An Inverness mother-of-three who blamed her family when she was caught with drugs in her freezer was jailed for a year yesterday.
Inverness Sheriff Court heard yesterday that Rozila Ross, 54, also did small deals to feed her own amphetamine addiction.
But after she was caught by police, she incriminated one of her sons and then her husband.
Originally, Ross’s spouse and another son to the one she blamed were also charged with being concerned in the supply of the class B drug from the family home in Kilmuir Road between June and August, 2014.
The Crown accepted their not guilty pleas. It was not revealed if the other son had ever been charged or prosecuted.
Ross pleaded guilty to being concerned in the supply of amphetamine and also admitted a previous conviction for drug dealing.
Sheriff Margaret Neilson had deferred sentence until December 14 for a background report. Ross then failed to appear for sentencing before the case was again deferred for a psychiatric report.
The court was told that police obtained a warrant to search Ross’s home in August.
Fiscal depute Michelle Molley said: “Polythene bags containing a white substance were found in a freezer in the kitchen, underneath a bed and in a make-up bag.
“Sets of electronic scales, three mobile phones and £305 were also recovered from her bed and small bags from a child’s bedroom.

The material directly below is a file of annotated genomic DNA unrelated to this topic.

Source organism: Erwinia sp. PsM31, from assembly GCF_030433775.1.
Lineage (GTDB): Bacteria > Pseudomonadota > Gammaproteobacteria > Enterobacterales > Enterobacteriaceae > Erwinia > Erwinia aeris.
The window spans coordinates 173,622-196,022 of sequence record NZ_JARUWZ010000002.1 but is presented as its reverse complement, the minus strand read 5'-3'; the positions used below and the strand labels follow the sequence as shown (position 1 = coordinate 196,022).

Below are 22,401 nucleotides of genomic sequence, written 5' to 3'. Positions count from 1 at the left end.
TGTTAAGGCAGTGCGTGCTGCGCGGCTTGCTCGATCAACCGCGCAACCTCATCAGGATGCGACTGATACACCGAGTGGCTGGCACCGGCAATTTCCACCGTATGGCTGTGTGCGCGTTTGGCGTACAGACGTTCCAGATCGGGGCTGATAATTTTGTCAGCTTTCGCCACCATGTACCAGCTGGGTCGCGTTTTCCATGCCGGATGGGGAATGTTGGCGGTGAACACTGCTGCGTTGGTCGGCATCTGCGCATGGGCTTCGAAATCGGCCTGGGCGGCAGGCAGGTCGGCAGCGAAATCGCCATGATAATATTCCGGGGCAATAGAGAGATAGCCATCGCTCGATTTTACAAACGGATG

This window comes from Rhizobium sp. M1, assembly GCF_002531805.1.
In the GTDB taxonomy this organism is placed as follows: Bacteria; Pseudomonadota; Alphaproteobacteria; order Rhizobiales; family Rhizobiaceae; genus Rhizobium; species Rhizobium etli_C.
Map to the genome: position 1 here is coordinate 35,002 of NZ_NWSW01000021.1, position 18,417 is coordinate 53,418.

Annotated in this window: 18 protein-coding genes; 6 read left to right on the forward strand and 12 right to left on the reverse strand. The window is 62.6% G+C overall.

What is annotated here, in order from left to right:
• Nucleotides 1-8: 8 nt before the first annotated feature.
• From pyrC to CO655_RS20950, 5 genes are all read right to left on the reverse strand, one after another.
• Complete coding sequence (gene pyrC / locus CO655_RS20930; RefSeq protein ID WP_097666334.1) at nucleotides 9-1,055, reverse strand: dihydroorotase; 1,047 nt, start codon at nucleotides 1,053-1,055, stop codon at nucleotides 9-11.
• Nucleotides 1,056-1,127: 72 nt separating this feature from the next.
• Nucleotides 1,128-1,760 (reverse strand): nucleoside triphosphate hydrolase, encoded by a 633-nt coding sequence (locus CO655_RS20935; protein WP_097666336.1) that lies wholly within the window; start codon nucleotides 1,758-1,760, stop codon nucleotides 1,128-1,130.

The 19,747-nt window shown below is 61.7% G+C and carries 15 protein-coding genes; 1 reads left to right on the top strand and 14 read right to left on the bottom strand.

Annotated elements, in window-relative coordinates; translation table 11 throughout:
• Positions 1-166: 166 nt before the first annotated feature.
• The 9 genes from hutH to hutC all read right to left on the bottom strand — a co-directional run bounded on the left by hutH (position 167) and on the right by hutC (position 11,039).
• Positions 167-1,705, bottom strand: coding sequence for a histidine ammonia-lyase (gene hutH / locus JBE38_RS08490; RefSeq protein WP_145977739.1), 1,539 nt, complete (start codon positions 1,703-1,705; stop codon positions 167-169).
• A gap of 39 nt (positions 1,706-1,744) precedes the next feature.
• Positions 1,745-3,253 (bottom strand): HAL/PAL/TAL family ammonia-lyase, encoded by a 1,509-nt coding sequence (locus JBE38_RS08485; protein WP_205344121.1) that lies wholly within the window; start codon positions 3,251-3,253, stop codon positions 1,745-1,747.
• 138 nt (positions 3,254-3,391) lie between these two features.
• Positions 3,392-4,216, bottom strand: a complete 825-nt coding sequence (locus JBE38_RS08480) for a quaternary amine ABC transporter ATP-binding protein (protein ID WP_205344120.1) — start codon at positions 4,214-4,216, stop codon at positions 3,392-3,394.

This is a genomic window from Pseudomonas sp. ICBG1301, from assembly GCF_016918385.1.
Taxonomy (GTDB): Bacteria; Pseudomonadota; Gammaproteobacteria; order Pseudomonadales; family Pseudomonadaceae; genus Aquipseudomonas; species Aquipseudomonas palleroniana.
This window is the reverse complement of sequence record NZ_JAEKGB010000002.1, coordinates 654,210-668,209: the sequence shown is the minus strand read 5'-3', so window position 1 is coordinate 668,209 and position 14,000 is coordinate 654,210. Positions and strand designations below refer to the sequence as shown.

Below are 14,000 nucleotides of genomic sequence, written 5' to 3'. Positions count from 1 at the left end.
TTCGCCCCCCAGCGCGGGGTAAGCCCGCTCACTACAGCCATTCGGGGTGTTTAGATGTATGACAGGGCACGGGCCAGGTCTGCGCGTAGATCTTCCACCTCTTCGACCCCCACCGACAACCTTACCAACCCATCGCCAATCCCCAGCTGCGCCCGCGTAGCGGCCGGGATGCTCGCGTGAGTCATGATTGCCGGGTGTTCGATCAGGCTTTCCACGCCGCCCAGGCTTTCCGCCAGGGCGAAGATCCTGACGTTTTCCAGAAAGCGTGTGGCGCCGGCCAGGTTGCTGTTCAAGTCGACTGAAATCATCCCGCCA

“While officers were there, a man attended at the house and confirmed he was there to purchase ‘speed’ from Ross.
“On one of the phones incoming text messages were recovered requesting drugs and some mentioned Ross by name.
“Also recovered were several outgoing messages confirming drugs were for sale in reply to requests.” Ms Molley added.
In total, 231.91 grams of amphetamine was recovered with a street value of £2,391.
Defending, Willie Young told the court his client had tried to convince social workers the drugs were either her son’s or her husband’s in an effort to get a more lenient sentence.
He told the Sheriff to ignore these remarks in the background report. “They demonstrate her lack of intellect and guile. The issue is to what extent she was involved in the supply of drugs.”
Mr Young explained that his client’s son was not in the family home and was using it as a safe house.
He added: “What he asked her to do was attend to any business for him and she saw individuals who had come to the house to request small quantities of amphetamine.
“Allowing herself to be put in that position by her son was a ludicrous one. She didn’t benefit to any great extent, and she got some as she was addicted to amphetamine.”